Avoid Common Pipe Bending Defects: A Comprehensive Guide

Bent pipe fittings are extensively used in a variety of products in the mechanical industry and oil field capacity construction, such as chemical container manufacturing, water supply pipeline installation, and boiler pressure vessel fabrication. However, both cold bending and hot bending may result in various defects of different degrees due to improper process conditions or […]

Avoid Common Pipe Bending Defects A Comprehensive Guide

Table Of Contents

Bent pipe fittings are extensively used in a variety of products in the mechanical industry and oil field capacity construction, such as chemical container manufacturing, water supply pipeline installation, and boiler pressure vessel fabrication.

However, both cold bending and hot bending may result in various defects of different degrees due to improper process conditions or operations. These defects directly affect the safety and appearance quality of the final product.

For instance, the water-cooled wall pipes and convection pipes of boilers are eroded by water and steam on one side and flushed and corroded by flue gas on the other side. Also, the range of pressure and temperature changes is quite large.

If there are defects in the pipe fittings, it will affect the safe operation of the entire unit. Pressure vessels, due to their pressurized operation, will have reduced pressure resistance if the pipe fittings are defective, thus affecting their safety.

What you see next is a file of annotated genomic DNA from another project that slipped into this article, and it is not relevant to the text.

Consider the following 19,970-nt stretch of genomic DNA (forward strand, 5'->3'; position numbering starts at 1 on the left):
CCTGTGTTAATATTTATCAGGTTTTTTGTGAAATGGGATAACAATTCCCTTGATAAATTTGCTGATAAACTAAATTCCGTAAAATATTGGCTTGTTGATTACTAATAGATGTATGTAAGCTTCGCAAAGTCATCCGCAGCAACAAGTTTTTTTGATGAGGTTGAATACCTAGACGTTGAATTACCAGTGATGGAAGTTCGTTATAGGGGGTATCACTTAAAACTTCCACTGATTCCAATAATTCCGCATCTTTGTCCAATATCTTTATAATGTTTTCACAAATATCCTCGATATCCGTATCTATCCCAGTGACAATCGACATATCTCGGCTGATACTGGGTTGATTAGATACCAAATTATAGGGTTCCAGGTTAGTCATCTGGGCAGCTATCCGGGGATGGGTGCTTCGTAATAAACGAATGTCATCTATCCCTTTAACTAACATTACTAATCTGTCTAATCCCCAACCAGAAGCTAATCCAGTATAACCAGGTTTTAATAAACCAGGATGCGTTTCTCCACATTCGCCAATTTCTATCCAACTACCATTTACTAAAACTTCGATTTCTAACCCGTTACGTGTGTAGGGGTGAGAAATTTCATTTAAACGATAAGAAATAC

Therefore, it is particularly important to identify the causes of various defect types and take corresponding preventive measures.

1. Common defects of bent pipes

Common defects of bent pipes mainly include the following forms: severe flattening at the arc (elliptical), severe thinning of the outer wall of the arc, breakage on the outer side of the arc, and wrinkling on the inner side of the arc, as shown in Figure 1.

These defects do not necessarily occur simultaneously, and the ways and locations they occur can vary with the radius of the bent pipe.

However, corresponding measures should be taken to prevent them before bending.

(a) The curved section of the pipe is becoming flattened
(b) Excessive thinning of the outer wall of the arc tube.
(c) Curved Side Bending Fracture
(d) The inside of the arc begins to wrinkle.

Figure 1: Common Defect Types in Tube Bending

From a process perspective, it is known that when a tube with an outer diameter D and wall thickness S is subjected to an external torque M, causing it to bend, the outer side of the neutral layer of the tube wall thins due to tensile stress, while the inner side thickens due to compressive stress (see Figure 2a).

Concurrently, the combined forces deform the cross-section of the bend into an approximate elliptical shape (see Figure 2b). Under the influence of compressive stress, the inner wall of the tube may become unstable and wrinkle (see Figure 2c).

Generally, for bending radii ≥3D, satisfactory bent tubes can be achieved. However, when the bending radius <2D, especially when R/D or S/D decreases (i.e., the bending radius R is small, the tube diameter is larger, and the wall is thinner), the mentioned defects are likely to occur.

Moreover, during the operation process, improper mold installation and other factors can also lead to various types of defects in the bent tubes.

(a) The stress conditions during tube bending.
(b) Deformation of the cross-section during pipe bending.
(c) The inner side wrinkles when the pipe is bent.

Figure 2: Stress and Deformation in Pure Bending of a Tube

2. Causes